For nearly half a century, John le Carre's limitless imagination has enthralled millions of readers and moviegoers around the globe. Read more...
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For nearly half a century, John le Carre's limitless imagination has enthralled millions of readers and moviegoers around the globe. From the cold war to the bitter fruits of colonialism to unrest in the Middle East, he has reinvented the spy novel again and again. Now, le Carre makes his Viking debut with a stunning tour-de- force that only a craftsman of his caliber could pen. As menacing and flawlessly paced as "The Little Drummer Girl" and as morally complex as "The Constant Gardener, Our Kind of Traitor" is signature le Carre.
Perry and Gail are idealistic and very much in love when they splurge on a tennis vacation at a posh beach resort in Antigua. But the charm begins to pall when a big-time Russian money launderer enlists their help to defect. In exchange for amnesty, Dima is ready to rat out his "vory" (Russian criminal brotherhood) compatriots and expose corruption throughout the so-called legitimate financial and political worlds. Soon, the guileless couple find themselves pawns in a deadly endgame whose outcome will be determined by the victor of the British Secret Service's ruthless internecine battles.
Publishers Weekly® Reviews
- Reviewed in: Publishers Weekly, page .
- Review Date: 2010-08-09
- Reviewer: Staff
Those readers who have found post–cold war le Carré too cerebral will have much to cheer about with this Russian mafia spy thriller. While on holiday in Antigua, former Oxford tutor Perry Makepiece and his lawyer girlfriend, Gail Perkins, meet Dmitri "Dima" Vladimirovich Krasnov, an avuncular Russian businessman who challenges Perry to a tennis match. Even though Perry wins, Dima takes a shine to the couple, and soon they're visiting with his extended family. At Dima's request, Perry conveys a message to MI6 in England that Dima wishes to defect, and on arriving home, Perry and Gail receive a summons from MI6 to a debriefing. Not only is Dima a Russian oligarch, he's also one of the world's biggest money launderers. Le Carré ratchets up the tension step-by-step until the sad, inevitable end. His most accessible work in years, this novel shows once again why his name is the one to which all others in the field are compared. (Oct.)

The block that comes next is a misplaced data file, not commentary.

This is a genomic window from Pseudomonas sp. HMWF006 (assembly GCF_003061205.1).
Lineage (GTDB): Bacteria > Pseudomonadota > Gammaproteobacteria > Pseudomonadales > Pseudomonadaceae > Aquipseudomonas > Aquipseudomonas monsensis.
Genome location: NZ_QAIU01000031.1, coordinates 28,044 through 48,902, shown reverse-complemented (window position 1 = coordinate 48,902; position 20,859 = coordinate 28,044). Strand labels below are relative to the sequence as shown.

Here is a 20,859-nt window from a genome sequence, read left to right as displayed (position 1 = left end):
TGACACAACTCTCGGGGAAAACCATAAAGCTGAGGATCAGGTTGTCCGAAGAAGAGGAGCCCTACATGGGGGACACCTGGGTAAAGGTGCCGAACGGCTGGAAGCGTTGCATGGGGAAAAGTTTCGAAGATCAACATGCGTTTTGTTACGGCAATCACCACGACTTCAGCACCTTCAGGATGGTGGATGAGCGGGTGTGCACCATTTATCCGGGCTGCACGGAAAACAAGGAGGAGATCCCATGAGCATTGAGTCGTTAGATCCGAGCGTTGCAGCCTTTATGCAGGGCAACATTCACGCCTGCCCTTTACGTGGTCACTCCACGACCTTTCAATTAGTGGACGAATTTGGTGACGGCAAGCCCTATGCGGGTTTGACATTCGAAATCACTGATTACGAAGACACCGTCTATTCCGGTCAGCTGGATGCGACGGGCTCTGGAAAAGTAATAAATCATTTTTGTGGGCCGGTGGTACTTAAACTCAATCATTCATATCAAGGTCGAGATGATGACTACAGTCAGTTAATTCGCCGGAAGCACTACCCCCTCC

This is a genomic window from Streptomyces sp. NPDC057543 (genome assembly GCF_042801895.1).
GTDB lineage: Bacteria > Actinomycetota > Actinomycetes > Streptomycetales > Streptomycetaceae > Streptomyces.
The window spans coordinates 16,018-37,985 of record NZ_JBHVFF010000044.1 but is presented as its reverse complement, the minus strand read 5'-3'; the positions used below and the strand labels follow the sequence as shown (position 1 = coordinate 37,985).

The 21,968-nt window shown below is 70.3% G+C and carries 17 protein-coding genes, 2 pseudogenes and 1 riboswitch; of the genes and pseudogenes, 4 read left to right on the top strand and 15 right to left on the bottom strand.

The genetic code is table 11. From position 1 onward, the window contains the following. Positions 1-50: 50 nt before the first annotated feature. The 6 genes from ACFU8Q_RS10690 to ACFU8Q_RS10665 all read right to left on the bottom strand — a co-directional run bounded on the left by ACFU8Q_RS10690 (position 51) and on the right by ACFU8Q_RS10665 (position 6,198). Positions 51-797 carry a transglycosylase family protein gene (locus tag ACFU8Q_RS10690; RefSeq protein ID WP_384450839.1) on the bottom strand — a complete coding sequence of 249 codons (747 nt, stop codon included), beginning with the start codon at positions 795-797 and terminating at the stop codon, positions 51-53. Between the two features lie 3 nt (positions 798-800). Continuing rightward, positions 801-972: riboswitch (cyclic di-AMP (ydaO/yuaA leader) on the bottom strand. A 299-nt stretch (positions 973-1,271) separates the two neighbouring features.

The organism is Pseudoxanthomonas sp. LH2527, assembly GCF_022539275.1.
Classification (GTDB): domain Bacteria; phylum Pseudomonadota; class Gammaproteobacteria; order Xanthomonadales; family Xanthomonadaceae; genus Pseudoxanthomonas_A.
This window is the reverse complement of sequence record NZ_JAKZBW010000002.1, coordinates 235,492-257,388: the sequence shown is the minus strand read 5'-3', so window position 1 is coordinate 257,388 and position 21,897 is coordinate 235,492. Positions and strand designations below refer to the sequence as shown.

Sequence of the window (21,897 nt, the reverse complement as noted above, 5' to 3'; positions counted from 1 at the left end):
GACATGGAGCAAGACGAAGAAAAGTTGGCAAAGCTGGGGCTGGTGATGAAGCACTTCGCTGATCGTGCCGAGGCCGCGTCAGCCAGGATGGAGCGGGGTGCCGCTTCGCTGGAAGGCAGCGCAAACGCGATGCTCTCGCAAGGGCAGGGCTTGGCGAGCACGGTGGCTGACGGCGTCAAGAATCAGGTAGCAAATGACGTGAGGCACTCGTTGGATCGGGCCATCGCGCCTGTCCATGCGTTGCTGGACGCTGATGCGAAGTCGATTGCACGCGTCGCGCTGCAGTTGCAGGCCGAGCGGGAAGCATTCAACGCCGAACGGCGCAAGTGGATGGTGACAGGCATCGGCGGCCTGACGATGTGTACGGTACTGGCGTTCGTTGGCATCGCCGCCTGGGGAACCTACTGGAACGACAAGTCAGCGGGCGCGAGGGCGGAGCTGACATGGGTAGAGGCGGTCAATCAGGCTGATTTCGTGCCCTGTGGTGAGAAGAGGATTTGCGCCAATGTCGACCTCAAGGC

Pawns in a sinister game of politics and finance
The newest addition to John le Carré’s extensive list of novels proves that this master of the espionage genre is still at the height of his authorial powers. Filled with Russian spies, financial and political scandals and even a few games of tennis thrown in for good measure, Our Kind of Traitor has all the necessary elements for a rip-roaring, intelligent thriller that never lacks in high-wire suspense.
When young British couple Perry and Gail decided to splurge on a Caribbean tennis holiday, they never imagined their dream vacation could go from fun in the sun to deadly dealings so fast. Without really being sure how it happened, they find themselves inexplicably linked to money-launderer Dima, who has ties to the Russian mafia. He enlists the couple’s aid in seeking amnesty from the British Service in exchange for information concerning corruption in the British banking system. Before they have the chance to say no, Perry and Gail find themselves acting as pawns in a sinister game well beyond their depths, one that will take them on a whirlwind tour through Paris, Switzerland and beyond, always with the British Secret Service nipping at their heels.
Le Carré has managed to capture a snapshot of history and immortalize it in the suspenseful and morally complex Our Kind of Traitor, which is based on a December 2009 article in The Observer claiming that at the height of the economic crisis in 2008, it was drug money keeping the British financial system afloat. A member of the British Foreign Service from 1959 to 1964, le Carré is well-positioned to infuse the thrilling story with the gravitas necessary to set it apart from your dime-a-dozen drugstore pulp fiction. A solid addition to his oeuvre, Our Kind of Traitor does not disappoint, and readers should be prepared for one heck of a ride.